Aged care providers share COVID lessons
The Aged Care Quality and Safety Commission has published a report of the key takeaways and lessons learned from 34 aged care providers who experienced an outbreak in at least one of their residential services in Victoria, Australia.
The 42-page report is based on interviews with CEO’s, senior managers and board chairs that aimed to understand what providers learned before, during and after the outbreaks, what they are doing differently as a result of their experience and the roles other parties played in responding to the outbreaks.
The report covers planning, governance, human resources, care and service delivery, infection control and communications. The sections on human resources and infection control have the most learnings.
Among them is the need to better know staff including their domestic arrangements and ability and willingness to work onsite during an outbreak.
‘Many providers felt they did not have a good understanding of their staff’s individual circumstances or their capacity to work during an outbreak and described having a better understanding of their workforce since experiencing an outbreak,’ the Aged Care Quality and Safety Commission found.
Providers also faced challenges with staff who were furloughed, which means stood down because they were potentially exposed to a person with COVID 19.
To help overcome these challenges, providers said they worked with staff to suit their needs. This included identifying what was needed to enable staff to work during an outbreak, facilitating staff to work remotely if possible and accommodating staff who were covid positive or working with covid positive residents in hotels to mitigate concerns of transmitting the virus.
‘Providers also said they would make emotional and mental health support available to staff early, noting that they were working under conditions of extreme stress and were susceptible to burnout,’ the report said.
Infection control procedures
Aged care providers identified effective infection prevention and control planning as important, but many said they felt unprepared for the intensity and complexity of the reality despite being familiar with infection prevention and control procedures.
‘Many providers described that, in hindsight, they would have provided more infection control training earlier for staff across the services,’ the report said.
It was also necessary to frequently provide ongoing infection control training to reinforce messages and minimise complacency.
Having staff demonstrate infection control measures such as hand hygiene before working on the floor, a train-the-trainer approach to distribute knowledge, checklists and instruction videos to support staff with limited English are among strategies identified to address the challenges.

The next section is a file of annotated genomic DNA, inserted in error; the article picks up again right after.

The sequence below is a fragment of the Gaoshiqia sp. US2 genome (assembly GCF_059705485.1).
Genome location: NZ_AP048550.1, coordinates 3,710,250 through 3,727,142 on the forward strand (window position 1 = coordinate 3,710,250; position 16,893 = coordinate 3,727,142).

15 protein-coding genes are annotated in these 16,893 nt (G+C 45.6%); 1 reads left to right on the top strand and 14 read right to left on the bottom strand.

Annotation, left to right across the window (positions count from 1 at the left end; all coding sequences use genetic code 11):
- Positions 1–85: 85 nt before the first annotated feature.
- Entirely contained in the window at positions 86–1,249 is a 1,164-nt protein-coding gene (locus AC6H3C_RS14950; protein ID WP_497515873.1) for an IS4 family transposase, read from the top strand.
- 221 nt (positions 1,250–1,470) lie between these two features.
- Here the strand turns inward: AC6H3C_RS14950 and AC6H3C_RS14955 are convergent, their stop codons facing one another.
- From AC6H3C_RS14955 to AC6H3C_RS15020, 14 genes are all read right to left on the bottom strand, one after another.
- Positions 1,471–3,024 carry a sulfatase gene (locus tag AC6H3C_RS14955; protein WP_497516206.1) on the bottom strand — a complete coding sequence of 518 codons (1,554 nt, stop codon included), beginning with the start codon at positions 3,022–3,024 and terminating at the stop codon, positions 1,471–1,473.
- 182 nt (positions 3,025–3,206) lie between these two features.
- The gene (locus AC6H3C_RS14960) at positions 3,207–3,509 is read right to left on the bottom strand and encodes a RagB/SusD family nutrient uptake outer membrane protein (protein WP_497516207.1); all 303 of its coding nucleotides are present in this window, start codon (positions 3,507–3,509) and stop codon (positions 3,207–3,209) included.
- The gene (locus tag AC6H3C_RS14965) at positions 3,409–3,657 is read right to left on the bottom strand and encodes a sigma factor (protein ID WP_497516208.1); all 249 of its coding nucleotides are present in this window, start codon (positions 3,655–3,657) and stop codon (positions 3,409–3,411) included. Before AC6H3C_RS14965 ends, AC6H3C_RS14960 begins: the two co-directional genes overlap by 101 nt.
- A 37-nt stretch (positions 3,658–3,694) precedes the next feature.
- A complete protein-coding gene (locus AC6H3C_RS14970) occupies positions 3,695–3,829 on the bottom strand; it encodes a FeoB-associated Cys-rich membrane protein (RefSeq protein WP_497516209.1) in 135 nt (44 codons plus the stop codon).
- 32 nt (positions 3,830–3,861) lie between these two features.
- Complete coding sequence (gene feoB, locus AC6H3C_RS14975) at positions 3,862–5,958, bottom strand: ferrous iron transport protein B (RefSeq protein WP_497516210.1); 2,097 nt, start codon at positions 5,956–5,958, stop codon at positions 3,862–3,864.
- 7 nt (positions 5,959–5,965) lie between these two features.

‘Since experiencing outbreaks providers continue to focus on infection control by prompting infection prevention champions, employing infection control leads, providing ongoing training and communications to all staff on site, undertaking hygiene spot checks and increasing the amount of hand hygiene stations, PPE stations and clinical waste bins,’ the report said.
Delivery of care
Providers faced several challenges delivering care during an outbreak that were escalated when staff were furloughed, and other workers were brought in.
As a result, providers recognised the importance of being able to quickly identify residents and their care needs. For some providers this involved using wristbands, photos and laminated printouts of key documents, such as resident profiles and care plans, placed inside residents’ rooms or on walls or doors, according to the report.
‘Having simplified documents, checklists and charts available at the point of care made staff and residents alike feel more confident in the delivery of care and services,’ it said.
Some providers had not thought about how essential services such as food would be managed in an outbreak and some had underestimated the additional time these tasks would take, the report said.
To overcome these challenges, providers said they needed more than one back up contractor to ensure food services were maintained during the outbreak.
'Providers also highlighted the importance of ensuring contracts had systems in place to maintain a high standard of infection control, and that contractors should be included in all infection control communications and training to ensure a consistent approach across the services,’ the report said.
It is also important to provide clear step-by-step instructions to all staff involved in preparing and delivering food to ensure appropriate infection control is maintained, providers said.
‘Providers found they had to plan every detail of how food would be moved throughout the service to prevent potential contamination across different residents and areas of the service.’
It was also important to ensure kitchen staff were trained and educated. For one aged care provider, they made their infection control nurse available to contactors to advise on safe food handling procedures and answer questions.
Other key learnings
It is critical to:
From: Aged Care NZ Issue 02 2021